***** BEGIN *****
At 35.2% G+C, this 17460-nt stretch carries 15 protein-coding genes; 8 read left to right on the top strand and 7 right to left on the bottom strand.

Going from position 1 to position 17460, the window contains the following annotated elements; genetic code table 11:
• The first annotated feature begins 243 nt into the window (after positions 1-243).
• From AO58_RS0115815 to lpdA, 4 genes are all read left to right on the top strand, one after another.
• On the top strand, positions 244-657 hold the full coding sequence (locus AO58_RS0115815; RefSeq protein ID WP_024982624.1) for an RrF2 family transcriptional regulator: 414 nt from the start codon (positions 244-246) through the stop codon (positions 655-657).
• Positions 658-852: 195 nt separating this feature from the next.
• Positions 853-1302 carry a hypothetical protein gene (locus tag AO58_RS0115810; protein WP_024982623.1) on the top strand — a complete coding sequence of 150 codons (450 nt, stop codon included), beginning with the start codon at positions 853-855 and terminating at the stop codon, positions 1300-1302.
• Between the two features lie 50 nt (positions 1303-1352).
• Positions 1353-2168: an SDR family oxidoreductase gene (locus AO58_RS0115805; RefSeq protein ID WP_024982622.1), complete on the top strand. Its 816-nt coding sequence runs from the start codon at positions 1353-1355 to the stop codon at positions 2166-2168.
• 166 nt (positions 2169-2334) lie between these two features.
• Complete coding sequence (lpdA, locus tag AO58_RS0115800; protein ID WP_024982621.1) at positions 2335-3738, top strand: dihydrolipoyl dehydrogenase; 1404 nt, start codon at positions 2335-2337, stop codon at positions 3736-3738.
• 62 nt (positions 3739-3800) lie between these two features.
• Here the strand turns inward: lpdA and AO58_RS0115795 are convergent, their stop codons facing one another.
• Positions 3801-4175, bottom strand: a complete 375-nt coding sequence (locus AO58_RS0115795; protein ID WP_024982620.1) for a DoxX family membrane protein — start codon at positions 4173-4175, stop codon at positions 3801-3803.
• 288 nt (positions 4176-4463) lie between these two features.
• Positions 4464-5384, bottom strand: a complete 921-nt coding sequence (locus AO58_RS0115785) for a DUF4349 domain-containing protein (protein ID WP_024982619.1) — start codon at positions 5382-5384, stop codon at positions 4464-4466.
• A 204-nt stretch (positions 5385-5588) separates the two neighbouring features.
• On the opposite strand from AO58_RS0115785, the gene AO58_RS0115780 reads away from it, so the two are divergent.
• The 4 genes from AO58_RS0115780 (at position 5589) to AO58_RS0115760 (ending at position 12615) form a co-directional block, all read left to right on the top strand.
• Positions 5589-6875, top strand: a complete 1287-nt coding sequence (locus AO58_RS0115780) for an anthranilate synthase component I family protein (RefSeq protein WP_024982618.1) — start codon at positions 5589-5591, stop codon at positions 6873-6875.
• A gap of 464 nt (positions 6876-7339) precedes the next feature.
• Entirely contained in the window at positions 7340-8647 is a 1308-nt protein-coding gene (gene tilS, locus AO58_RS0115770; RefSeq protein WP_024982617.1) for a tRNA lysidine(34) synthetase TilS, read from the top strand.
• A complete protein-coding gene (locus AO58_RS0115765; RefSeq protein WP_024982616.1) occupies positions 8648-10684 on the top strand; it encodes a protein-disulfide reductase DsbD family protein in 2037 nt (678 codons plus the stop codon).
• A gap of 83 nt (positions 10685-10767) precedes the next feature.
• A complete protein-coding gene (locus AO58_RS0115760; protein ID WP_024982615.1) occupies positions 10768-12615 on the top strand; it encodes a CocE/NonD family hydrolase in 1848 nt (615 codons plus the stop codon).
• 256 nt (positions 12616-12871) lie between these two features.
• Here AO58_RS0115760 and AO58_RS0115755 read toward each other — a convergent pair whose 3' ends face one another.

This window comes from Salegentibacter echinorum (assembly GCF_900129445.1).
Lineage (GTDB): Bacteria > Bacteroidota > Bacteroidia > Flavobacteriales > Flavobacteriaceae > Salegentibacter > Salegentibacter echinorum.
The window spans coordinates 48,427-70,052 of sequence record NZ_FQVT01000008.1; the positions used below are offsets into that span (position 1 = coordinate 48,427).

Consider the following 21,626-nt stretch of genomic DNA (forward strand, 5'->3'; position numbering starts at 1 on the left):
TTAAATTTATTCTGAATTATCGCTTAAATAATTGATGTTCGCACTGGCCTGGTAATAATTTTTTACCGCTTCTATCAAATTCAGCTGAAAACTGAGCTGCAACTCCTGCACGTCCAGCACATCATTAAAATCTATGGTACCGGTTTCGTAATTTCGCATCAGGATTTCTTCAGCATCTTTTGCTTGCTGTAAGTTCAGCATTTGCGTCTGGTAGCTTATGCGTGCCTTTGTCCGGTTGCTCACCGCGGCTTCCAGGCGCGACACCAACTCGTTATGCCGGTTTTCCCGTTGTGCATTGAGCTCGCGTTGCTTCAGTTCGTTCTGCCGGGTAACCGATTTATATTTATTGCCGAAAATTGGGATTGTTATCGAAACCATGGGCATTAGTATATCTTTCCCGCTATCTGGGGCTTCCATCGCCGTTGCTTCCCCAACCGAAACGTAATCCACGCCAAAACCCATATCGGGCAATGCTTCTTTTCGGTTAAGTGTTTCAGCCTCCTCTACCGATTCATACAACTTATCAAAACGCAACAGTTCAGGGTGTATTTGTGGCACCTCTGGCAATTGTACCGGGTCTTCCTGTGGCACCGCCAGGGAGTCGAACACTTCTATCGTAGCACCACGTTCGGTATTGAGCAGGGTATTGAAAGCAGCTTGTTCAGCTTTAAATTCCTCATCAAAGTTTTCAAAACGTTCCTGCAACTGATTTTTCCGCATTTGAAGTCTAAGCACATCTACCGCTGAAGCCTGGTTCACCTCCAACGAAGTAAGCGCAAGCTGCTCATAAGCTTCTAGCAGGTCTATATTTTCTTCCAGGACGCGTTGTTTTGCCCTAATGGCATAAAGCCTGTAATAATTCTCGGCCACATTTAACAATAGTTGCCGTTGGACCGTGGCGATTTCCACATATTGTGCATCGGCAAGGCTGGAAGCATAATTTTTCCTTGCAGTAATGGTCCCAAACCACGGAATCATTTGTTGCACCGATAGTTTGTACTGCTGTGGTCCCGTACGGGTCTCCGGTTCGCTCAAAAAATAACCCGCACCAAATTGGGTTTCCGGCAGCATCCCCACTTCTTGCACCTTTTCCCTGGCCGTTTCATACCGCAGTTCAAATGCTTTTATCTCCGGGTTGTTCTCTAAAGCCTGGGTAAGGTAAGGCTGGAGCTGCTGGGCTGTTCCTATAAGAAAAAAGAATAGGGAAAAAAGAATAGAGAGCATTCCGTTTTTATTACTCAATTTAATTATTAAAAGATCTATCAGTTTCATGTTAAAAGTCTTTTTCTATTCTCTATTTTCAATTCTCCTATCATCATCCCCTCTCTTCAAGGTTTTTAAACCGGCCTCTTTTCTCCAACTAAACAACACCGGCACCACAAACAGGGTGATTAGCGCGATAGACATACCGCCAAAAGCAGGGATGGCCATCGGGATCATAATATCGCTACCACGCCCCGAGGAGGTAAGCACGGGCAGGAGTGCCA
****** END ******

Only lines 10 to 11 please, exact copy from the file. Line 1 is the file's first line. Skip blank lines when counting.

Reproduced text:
• 166 nt (positions 2169-2334) lie between these two features.
• Complete coding sequence (lpdA, locus tag AO58_RS0115800; protein ID WP_024982621.1) at positions 2335-3738, top strand: dihydrolipoyl dehydrogenase; 1404 nt, start codon at positions 2335-2337, stop codon at positions 3736-3738.